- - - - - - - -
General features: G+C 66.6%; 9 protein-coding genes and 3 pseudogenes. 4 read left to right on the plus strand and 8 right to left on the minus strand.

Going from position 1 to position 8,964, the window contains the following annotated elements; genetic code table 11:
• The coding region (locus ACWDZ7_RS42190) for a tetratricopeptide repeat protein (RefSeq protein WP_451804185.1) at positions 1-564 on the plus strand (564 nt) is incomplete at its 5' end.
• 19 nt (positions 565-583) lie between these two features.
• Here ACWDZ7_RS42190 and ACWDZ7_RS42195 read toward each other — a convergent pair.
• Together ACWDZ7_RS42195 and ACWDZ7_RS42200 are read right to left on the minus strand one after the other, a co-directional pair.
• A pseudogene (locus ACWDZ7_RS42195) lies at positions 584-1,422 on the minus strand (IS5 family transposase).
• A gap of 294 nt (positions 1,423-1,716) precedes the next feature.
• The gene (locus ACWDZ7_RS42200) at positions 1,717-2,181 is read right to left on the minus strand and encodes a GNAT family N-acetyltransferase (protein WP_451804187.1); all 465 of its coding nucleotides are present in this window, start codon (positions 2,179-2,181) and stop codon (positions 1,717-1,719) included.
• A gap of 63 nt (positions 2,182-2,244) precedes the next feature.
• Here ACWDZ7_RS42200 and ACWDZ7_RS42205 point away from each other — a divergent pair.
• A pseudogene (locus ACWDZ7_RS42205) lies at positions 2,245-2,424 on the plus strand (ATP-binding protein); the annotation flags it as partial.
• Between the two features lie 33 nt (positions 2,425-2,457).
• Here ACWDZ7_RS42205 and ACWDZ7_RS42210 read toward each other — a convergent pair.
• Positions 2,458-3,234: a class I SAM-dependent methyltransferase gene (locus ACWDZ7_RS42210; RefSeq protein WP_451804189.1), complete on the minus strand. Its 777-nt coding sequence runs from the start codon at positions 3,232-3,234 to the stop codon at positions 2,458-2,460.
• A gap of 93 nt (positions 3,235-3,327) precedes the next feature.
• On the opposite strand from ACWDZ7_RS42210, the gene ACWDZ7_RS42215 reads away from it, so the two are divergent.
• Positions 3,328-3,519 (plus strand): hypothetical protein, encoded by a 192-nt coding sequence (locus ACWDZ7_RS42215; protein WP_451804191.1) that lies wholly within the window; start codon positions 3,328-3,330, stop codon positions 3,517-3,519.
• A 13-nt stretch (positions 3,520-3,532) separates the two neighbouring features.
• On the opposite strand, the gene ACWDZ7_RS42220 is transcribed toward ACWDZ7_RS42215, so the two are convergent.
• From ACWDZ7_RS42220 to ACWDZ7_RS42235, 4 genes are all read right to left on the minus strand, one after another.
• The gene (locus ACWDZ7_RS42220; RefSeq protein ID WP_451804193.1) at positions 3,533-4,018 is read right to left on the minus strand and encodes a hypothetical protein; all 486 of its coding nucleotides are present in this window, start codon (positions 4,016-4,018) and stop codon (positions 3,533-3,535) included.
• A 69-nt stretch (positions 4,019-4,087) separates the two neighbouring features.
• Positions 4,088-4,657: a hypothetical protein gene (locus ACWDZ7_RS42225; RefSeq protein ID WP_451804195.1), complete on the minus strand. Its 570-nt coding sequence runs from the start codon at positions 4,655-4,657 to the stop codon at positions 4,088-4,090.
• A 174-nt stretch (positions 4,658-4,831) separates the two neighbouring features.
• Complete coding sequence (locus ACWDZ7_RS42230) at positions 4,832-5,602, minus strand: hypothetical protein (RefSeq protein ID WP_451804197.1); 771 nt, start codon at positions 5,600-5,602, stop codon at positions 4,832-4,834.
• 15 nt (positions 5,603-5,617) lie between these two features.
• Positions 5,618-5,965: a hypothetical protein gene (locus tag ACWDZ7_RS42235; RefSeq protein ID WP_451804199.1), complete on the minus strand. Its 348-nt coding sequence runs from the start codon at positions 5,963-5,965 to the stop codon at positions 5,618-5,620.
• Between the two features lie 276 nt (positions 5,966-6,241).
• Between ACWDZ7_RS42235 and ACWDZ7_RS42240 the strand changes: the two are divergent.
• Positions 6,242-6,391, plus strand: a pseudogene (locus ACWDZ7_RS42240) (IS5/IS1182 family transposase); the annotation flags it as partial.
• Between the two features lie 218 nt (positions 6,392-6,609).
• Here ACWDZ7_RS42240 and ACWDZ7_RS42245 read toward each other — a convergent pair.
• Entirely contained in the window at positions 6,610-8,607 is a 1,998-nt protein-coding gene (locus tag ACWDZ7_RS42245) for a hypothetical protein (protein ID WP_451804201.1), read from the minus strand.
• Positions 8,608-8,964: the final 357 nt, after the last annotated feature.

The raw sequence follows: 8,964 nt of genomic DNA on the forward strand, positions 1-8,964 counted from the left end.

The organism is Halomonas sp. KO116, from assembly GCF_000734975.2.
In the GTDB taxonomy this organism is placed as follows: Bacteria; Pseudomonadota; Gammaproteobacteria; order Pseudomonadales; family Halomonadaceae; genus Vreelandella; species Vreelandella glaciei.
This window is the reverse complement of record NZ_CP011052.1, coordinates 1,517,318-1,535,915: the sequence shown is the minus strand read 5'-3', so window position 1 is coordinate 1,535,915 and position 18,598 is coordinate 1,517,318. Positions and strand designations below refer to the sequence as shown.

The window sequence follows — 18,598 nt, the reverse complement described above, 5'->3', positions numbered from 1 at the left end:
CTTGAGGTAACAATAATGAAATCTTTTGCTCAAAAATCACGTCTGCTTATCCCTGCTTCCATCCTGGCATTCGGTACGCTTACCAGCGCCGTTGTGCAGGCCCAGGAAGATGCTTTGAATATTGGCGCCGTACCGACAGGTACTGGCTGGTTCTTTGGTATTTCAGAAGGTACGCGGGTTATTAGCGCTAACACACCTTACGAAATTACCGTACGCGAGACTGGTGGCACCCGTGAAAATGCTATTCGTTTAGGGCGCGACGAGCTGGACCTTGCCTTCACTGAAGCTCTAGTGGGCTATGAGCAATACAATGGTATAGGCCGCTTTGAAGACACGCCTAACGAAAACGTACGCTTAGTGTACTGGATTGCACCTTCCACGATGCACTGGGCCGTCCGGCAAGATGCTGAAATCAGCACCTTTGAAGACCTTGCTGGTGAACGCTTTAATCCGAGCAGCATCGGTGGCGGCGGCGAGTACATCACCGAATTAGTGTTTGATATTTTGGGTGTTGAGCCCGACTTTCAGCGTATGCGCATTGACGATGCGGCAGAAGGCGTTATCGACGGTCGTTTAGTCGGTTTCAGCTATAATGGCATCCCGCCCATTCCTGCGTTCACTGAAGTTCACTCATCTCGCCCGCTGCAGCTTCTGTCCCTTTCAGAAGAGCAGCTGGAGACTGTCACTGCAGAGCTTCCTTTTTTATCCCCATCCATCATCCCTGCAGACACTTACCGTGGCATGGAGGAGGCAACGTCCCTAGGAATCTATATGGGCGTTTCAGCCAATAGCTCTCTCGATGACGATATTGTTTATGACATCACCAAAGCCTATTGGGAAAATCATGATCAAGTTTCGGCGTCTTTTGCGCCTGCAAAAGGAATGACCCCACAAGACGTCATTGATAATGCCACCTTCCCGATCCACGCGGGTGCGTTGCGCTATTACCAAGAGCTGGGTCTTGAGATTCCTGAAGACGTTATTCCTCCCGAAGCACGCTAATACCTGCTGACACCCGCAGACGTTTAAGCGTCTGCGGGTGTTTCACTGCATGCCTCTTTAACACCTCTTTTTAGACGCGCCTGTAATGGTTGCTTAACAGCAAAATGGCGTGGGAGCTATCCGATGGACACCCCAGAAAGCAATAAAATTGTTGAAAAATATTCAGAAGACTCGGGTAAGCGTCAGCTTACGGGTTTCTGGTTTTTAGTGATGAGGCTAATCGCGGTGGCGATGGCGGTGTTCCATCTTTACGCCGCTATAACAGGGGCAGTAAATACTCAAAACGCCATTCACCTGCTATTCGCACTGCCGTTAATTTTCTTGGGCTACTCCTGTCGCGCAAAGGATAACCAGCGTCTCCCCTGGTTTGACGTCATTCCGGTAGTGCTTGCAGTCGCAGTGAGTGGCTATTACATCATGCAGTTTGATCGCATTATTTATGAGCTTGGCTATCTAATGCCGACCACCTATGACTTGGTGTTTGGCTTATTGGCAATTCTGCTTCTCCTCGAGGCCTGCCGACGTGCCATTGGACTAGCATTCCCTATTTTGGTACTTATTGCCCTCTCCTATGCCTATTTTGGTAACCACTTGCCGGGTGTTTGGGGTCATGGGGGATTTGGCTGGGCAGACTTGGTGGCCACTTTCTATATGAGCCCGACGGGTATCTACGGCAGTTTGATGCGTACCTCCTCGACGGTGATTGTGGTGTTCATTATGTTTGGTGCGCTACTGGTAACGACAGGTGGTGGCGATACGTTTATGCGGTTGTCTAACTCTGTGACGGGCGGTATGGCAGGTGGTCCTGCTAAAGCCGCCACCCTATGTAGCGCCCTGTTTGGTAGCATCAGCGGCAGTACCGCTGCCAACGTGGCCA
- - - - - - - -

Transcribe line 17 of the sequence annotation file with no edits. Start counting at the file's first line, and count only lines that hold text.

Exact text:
• On the opposite strand from ACWDZ7_RS42210, the gene ACWDZ7_RS42215 reads away from it, so the two are divergent.